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Thanks for your recent assistance to our business. Apart from your honesty and courtesy throughout, your professionalism and effort left us with the impression that you are indeed Mr. Magic. Compared to the daunting ef...

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Is it Worth the Risk?

The Financial Planning Association of Australia (FPA) is at the peak professional body for financial planning in Australia. The board is chaired by Corinna Dieters. She has been involved in the financial services industry since 1989.

Most Australians would never consider purchasing a home without insuring the building and the contents, yet many will take on a mortgage without considering insuring themselves against loss of income due to sickness, injury or death. These events can dramatically impact the ability to repay a loan and threaten the ownership of the property. Despite this being a very real problem the level of personal insurance, also known as life or risk insurance, remains low in Australia and those that do have insurance often do not have sufficient levels of cover.

Research conducted on behalf of the Investments and Financial Services Association (IFSA) shows this is a very real problem particularly among families who have dependant children. In assessing the needs of average full time working couples in their mid thirties with young children, IFSA found that insurance at ten times annual taxable earnings is required to maintain a long term standard of living in the event of death of one parent. For full time workers in their mid forties with older children the required level of insurance is six to nine times annual taxable earnings.

Only 4% of parents with dependant children have the required levels of cover, whilst 60% do not have sufficient cover to look after the family more than one year if they were to die. On this basis 2.47 million Australian families are underinsured by about $1,370 billion in total.

When taking on a debt such as a mortgage, it is important for each of us consider how we will repay the loan if we were no longer able to rely on a regular working income. Whilst there may be sufficient savings to draw upon in the short term, this money may quickly be eroded with medical and ongoing care costs.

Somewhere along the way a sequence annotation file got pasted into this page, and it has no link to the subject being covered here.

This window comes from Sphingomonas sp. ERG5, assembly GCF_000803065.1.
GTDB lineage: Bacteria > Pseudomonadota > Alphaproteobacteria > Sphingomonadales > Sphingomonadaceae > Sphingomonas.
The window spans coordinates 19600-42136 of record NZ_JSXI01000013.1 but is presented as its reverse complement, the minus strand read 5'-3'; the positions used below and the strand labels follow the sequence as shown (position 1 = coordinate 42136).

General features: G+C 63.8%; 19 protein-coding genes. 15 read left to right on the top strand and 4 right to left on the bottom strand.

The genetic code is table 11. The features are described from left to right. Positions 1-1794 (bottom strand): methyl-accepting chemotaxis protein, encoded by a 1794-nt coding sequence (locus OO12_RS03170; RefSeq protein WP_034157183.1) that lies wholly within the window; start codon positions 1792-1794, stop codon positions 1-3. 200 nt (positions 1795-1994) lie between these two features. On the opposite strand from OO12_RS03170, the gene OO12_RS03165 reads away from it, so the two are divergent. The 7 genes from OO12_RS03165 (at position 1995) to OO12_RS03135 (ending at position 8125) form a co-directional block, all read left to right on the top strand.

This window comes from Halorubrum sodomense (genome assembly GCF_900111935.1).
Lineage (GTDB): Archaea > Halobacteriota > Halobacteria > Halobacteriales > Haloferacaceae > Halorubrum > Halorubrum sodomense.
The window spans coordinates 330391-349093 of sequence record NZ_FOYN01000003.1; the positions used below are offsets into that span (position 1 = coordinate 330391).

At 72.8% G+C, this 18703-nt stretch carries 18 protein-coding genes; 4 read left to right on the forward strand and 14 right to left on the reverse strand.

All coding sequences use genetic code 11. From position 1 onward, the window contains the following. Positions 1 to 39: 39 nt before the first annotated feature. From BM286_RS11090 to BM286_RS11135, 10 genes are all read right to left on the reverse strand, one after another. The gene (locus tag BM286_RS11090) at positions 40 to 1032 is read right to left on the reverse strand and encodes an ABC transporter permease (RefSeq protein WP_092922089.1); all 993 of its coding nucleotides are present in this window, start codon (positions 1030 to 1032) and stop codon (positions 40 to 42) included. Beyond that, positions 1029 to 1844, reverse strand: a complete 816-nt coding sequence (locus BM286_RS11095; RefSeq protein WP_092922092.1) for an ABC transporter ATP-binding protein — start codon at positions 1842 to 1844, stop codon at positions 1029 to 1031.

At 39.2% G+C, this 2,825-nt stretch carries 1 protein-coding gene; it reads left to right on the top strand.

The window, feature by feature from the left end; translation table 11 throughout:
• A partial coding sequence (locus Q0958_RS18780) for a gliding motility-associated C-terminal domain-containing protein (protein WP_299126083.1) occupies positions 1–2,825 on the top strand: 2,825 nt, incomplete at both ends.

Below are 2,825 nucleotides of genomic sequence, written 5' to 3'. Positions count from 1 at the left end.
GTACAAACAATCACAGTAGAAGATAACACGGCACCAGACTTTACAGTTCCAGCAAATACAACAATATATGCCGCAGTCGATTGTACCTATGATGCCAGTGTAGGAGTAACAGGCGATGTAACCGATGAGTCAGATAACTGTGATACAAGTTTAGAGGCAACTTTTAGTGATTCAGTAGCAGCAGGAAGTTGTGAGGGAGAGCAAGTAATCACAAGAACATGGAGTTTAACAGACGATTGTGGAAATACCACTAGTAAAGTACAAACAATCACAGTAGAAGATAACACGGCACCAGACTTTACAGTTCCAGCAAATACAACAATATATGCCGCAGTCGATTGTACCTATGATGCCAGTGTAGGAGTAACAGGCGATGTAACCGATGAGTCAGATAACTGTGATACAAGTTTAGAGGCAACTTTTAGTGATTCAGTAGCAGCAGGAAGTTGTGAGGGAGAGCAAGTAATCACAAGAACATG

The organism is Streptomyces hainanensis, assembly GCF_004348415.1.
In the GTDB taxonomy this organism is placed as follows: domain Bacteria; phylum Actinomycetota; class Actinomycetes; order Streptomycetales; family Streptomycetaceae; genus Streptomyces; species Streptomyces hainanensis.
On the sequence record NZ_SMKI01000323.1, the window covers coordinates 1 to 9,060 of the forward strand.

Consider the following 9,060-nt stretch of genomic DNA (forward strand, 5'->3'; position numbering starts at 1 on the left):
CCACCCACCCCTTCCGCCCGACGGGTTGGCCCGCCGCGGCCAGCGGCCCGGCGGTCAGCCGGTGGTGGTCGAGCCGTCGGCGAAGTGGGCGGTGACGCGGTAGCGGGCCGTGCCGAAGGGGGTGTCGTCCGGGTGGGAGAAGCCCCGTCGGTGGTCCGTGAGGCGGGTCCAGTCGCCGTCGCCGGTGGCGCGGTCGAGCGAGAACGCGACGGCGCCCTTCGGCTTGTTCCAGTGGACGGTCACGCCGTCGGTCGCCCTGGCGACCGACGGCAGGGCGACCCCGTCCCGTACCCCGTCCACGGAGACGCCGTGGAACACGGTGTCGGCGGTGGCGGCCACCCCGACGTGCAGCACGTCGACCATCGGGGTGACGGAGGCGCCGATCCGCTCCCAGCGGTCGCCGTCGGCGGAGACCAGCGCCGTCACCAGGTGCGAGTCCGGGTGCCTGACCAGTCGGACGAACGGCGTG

There are four types of insurance available - Income Protection, Trauma, Total and Permanent Disability and Term Life (see box for more information). Both Total and Permanent Disability and Term Life are referred to as lump sum insurance due to their pay out structure. Total and Permanent Disability insurance and Income Protection are available through some superannuation funds and are already provided to many Australians, however the level of cover is often insufficient. The IFSA research found that those who are covered through superannuation for Term Life cover usually have less than 20% of the recommended level. However superannuation funds often offer a very good way for people to access lump sum and income protection insurance because fund members are generally automatically accepted the cover. Increasing cover through a fund can be very cost effective.

It is recommended that when considering this type of insurance, given the importance of ensuring that insurance coverage is sufficient for individual circumstances, consultation with a qualified and licensed financial planner should be considered.

The Financial Planning Association has an accreditation process for it's member that stipulates legal requirements and codes of ethics and behaviours.

In considering the issue of insurance it is worthwhile understanding what types of personal insurance are available on the market:

  • Income Protection: provides a payment of up to 75% of insured's income if unable to work due to illness or accident.
  • Trauma, also known as critical illness or crisis insurance: provides financial protection in the event of a major medical trauma such as coma, heart attack, stroke and cancer.
  • Total and Permanent Disability: provides a lump sum payment to the insured if they became disabled to the extent they are unable to return to any form of work.
  • Term Life: provides a lump sum payment on the death of the insured.

This article is reprinted from our quarterly published "Financial Matters" Newsletter, Winter 2006 issue.



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